Good DayMy ex boyfriend got a job in Jhb...

Asked by Mignon on 25-10-2023 12:23:16
Question posted in the Property Law category relating to Western Cape

Good Day

My ex boyfriend got a job in Jhb and left. For the two months of August and September he was not here, therefore did not pay rent. 

He returned on 1 October, without paying rent, we had a domestic dispute and on 09 October i asked him to leave. He is not on the lease agreement, i am. Our agreement was that half rent and utilities would be paid by him. He did not.

After leaving 09 October, he left his things here, which I advised by 01 November he needs to fetch his things and he agreed he will. 

Now he found a flat that he is moving into on 01 November and is refusing to collect his things as his new flat is fully furnished and asked if i can keep it his things longer till he makes a plan. I advised No, he needs to collect it by 01 November.

What can I do within my rights? Can i put his things out as he broke our agreement to collect.

Message from the Lawyer

Posted by Att. Patrick on 25-10-2023 14:43:53

Hi there and thank you for your question,

I am a practicing attorney based in South Africa and I will assist you with your question. Please feel free to ask as many follow up questions in order to clarify your question. If you have a new question, you must please open a new thread.

Please keep in mind that our discussions is for general information purposes only. Our engagement on this website does not create an attorney-client relationship. 

The problem that I think that you have is that you are the tenant, in accordance with the lease agreement. The landlord will therefore look to YOU for payment of the rental.

The fact that you and your boyfriend might have a side-agreement that he will contribute 50% of the rental to you so you can pay the full rental to the landlord, is not the landlord's concern. The landlord will say that he was never a party to that agreement and he is not bound to it. The landlord will demand his rental.

What you should have done was to put your boyfriend's name on the lease agreement, as a co-tenant, and then it would have been clear that he would have a legal obligation to pay 50% of the rental.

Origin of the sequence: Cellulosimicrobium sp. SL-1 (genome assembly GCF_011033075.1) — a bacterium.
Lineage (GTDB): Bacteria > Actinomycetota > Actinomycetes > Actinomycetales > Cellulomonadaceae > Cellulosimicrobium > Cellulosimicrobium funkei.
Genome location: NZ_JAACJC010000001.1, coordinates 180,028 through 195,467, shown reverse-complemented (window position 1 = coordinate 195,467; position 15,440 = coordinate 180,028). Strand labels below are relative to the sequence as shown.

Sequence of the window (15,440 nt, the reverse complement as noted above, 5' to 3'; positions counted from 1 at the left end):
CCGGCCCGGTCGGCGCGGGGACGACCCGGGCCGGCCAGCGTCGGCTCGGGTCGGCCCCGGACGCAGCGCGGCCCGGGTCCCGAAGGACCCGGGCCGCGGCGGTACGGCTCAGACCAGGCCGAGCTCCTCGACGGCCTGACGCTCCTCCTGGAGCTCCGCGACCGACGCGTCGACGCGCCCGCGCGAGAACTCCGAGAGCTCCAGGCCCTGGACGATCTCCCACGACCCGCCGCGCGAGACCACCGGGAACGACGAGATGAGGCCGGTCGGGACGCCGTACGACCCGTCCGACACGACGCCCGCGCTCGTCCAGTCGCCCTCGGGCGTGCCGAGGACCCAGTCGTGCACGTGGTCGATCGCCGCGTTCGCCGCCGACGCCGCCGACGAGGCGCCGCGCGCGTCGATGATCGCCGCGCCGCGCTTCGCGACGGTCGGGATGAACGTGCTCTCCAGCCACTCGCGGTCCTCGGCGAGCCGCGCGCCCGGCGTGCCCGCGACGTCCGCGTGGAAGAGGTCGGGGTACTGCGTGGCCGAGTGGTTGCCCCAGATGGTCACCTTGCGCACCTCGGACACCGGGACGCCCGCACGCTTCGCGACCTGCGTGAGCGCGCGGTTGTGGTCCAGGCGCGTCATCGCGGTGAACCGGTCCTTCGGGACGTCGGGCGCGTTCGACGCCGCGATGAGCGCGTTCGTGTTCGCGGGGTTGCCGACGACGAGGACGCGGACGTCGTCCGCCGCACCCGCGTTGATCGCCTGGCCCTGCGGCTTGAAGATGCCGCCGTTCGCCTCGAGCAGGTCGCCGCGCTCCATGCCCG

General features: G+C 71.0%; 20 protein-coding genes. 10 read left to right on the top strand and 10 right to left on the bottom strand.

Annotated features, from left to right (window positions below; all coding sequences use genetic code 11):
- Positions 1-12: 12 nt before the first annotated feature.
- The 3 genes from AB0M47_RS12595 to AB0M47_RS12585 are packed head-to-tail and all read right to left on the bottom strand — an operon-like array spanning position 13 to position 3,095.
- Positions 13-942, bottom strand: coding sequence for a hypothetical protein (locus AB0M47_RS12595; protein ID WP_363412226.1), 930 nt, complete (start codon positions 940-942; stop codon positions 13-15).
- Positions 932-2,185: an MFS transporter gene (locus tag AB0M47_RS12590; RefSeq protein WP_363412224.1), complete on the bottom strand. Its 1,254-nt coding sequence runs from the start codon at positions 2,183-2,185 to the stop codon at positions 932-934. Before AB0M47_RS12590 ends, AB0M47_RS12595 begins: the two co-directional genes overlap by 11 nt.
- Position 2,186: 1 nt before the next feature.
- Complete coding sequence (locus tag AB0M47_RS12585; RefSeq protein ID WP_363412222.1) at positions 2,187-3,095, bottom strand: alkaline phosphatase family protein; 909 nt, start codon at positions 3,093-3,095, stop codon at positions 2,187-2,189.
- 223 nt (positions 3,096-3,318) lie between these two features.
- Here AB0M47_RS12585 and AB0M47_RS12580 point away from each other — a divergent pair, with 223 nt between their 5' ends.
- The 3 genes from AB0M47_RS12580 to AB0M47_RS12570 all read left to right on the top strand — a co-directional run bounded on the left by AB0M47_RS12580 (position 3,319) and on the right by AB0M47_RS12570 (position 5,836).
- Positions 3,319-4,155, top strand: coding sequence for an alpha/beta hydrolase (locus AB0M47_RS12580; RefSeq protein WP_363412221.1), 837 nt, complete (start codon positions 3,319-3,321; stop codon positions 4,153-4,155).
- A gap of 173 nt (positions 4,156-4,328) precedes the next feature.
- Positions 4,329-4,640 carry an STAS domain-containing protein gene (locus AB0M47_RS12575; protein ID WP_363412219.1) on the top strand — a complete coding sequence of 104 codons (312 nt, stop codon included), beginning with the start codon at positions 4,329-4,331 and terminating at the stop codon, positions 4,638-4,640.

In relation to his stuff which he has left in your flat, you are entitled to demand that he comes to collect it. You are under no contractual obligation to keep his stuff safe, until such time as he wants to collect it. 

However, you can't just put it on the road - because you know that it will be stolen or destroyed. 

If you have a claim against him for 50% of the rental for 2 months, and possibly more, then what you should be doing is going to the small claims court to sue him for his portion. Get a judgment, and then get the sheriff to execute on the judgment and come to your flat to attach and remove HIS stuff. 

The sheriff will then take his stuff out of your flat; sell it; and then pay you the proceeds. In this way, you would "eventually" be made whole and receive the money that your boyfriend promised.

He has broken the agreement that you guys had. He can't get away scott-free. He must contribute what he said he would. The small claims court (which has a limit of R20,000) is the place that you need to be in.

Otherwise, you must tell him that you will keep his stuff in your flat but you will only release it to him if he makes his contribution to you of the 2 months rental ... like he agreed. 

Answer Accepted

This answer was accepted on 25-10-2023 18:30:57

If you would like to view the entire answer, you will need to either login or register a FREE account.


DISCLAIMER: Advice or answers from Lawyers on South African Legal Advice are not substitutes for the proper advice of an Lawyer. South African Legal Advice is a public forum and questions and responses are not private or confidential or protected by the attorney-client privilege. The Lawyer who assists with your question is not your Lawyer, and the response above is not to be considered to be legal advice. You should not read this response to propose specific action or address specific circumstances, but only to give you a sense of general principles of law that might affect the situation you describe. Application of these general principles to particular circumstances must be done by a lawyer who has spoken with you in confidence, learned all relevant information, and explored various options. Before acting on these general principles, you should hire a lawyer licensed to practice law in the jurisdiction to which your question pertains. The responses above are from individual Lawyers, not South African Legal Advice. The site and services are provided “as is”. This site is not for emergency questions which should be directed immediately by telephone or in-person to qualified professionals. Please carefully read the Terms of Service.